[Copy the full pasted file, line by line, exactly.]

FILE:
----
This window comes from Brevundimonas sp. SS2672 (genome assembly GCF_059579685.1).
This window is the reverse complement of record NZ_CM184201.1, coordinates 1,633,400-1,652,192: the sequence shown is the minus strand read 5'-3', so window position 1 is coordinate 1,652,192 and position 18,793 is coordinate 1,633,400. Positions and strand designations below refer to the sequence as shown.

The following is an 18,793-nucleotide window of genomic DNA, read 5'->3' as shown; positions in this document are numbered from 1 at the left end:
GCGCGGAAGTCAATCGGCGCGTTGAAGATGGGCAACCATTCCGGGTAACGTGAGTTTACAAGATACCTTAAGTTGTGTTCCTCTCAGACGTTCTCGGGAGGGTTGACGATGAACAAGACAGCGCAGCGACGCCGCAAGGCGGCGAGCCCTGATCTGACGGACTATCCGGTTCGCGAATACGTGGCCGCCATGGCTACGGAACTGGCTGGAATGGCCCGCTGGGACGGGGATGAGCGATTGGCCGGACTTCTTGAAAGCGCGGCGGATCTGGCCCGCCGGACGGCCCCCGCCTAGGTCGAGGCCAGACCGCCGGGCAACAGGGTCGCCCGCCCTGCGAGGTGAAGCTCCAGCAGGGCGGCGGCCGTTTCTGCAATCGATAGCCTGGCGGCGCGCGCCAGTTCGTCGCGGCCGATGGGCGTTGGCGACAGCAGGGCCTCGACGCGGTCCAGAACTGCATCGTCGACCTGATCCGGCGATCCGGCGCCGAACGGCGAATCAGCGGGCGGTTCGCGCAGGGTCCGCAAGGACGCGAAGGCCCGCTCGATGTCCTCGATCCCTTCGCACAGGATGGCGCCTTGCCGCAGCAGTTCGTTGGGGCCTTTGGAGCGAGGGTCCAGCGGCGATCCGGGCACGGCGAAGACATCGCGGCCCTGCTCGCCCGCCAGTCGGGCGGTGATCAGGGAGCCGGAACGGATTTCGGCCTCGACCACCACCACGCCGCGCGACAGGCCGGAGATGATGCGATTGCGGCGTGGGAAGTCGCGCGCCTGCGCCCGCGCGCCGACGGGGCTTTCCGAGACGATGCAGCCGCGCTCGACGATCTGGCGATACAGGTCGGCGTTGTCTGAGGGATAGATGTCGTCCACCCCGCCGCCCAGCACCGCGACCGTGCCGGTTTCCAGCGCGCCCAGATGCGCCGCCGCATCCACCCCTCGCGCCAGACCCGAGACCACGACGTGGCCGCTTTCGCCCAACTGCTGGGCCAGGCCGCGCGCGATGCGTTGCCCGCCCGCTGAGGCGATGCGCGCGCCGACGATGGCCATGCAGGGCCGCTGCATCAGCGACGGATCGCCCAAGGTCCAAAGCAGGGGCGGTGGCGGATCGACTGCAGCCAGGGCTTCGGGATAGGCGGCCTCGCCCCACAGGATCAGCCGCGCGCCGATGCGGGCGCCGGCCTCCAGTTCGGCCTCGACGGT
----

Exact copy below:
This window comes from Brevundimonas sp. SS2672 (genome assembly GCF_059579685.1).
This window is the reverse complement of record NZ_CM184201.1, coordinates 1,633,400-1,652,192: the sequence shown is the minus strand read 5'-3', so window position 1 is coordinate 1,652,192 and position 18,793 is coordinate 1,633,400. Positions and strand designations below refer to the sequence as shown.

The following is an 18,793-nucleotide window of genomic DNA, read 5'->3' as shown; positions in this document are numbered from 1 at the left end:
GCGCGGAAGTCAATCGGCGCGTTGAAGATGGGCAACCATTCCGGGTAACGTGAGTTTACAAGATACCTTAAGTTGTGTTCCTCTCAGACGTTCTCGGGAGGGTTGACGATGAACAAGACAGCGCAGCGACGCCGCAAGGCGGCGAGCCCTGATCTGACGGACTATCCGGTTCGCGAATACGTGGCCGCCATGGCTACGGAACTGGCTGGAATGGCCCGCTGGGACGGGGATGAGCGATTGGCCGGACTTCTTGAAAGCGCGGCGGATCTGGCCCGCCGGACGGCCCCCGCCTAGGTCGAGGCCAGACCGCCGGGCAACAGGGTCGCCCGCCCTGCGAGGTGAAGCTCCAGCAGGGCGGCGGCCGTTTCTGCAATCGATAGCCTGGCGGCGCGCGCCAGTTCGTCGCGGCCGATGGGCGTTGGCGACAGCAGGGCCTCGACGCGGTCCAGAACTGCATCGTCGACCTGATCCGGCGATCCGGCGCCGAACGGCGAATCAGCGGGCGGTTCGCGCAGGGTCCGCAAGGACGCGAAGGCCCGCTCGATGTCCTCGATCCCTTCGCACAGGATGGCGCCTTGCCGCAGCAGTTCGTTGGGGCCTTTGGAGCGAGGGTCCAGCGGCGATCCGGGCACGGCGAAGACATCGCGGCCCTGCTCGCCCGCCAGTCGGGCGGTGATCAGGGAGCCGGAACGGATTTCGGCCTCGACCACCACCACGCCGCGCGACAGGCCGGAGATGATGCGATTGCGGCGTGGGAAGTCGCGCGCCTGCGCCCGCGCGCCGACGGGGCTTTCCGAGACGATGCAGCCGCGCTCGACGATCTGGCGATACAGGTCGGCGTTGTCTGAGGGATAGATGTCGTCCACCCCGCCGCCCAGCACCGCGACCGTGCCGGTTTCCAGCGCGCCCAGATGCGCCGCCGCATCCACCCCTCGCGCCAGACCCGAGACCACGACGTGGCCGCTTTCGCCCAACTGCTGGGCCAGGCCGCGCGCGATGCGTTGCCCGCCCGCTGAGGCGATGCGCGCGCCGACGATGGCCATGCAGGGCCGCTGCATCAGCGACGGATCGCCCAAGGTCCAAAGCAGGGGCGGTGGCGGATCGACTGCAGCCAGGGCTTCGGGATAGGCGGCCTCGCCCCACAGGATCAGCCGCGCGCCGATGCGGGCGCCGGCCTCCAGTTCGGCCTCGACGGT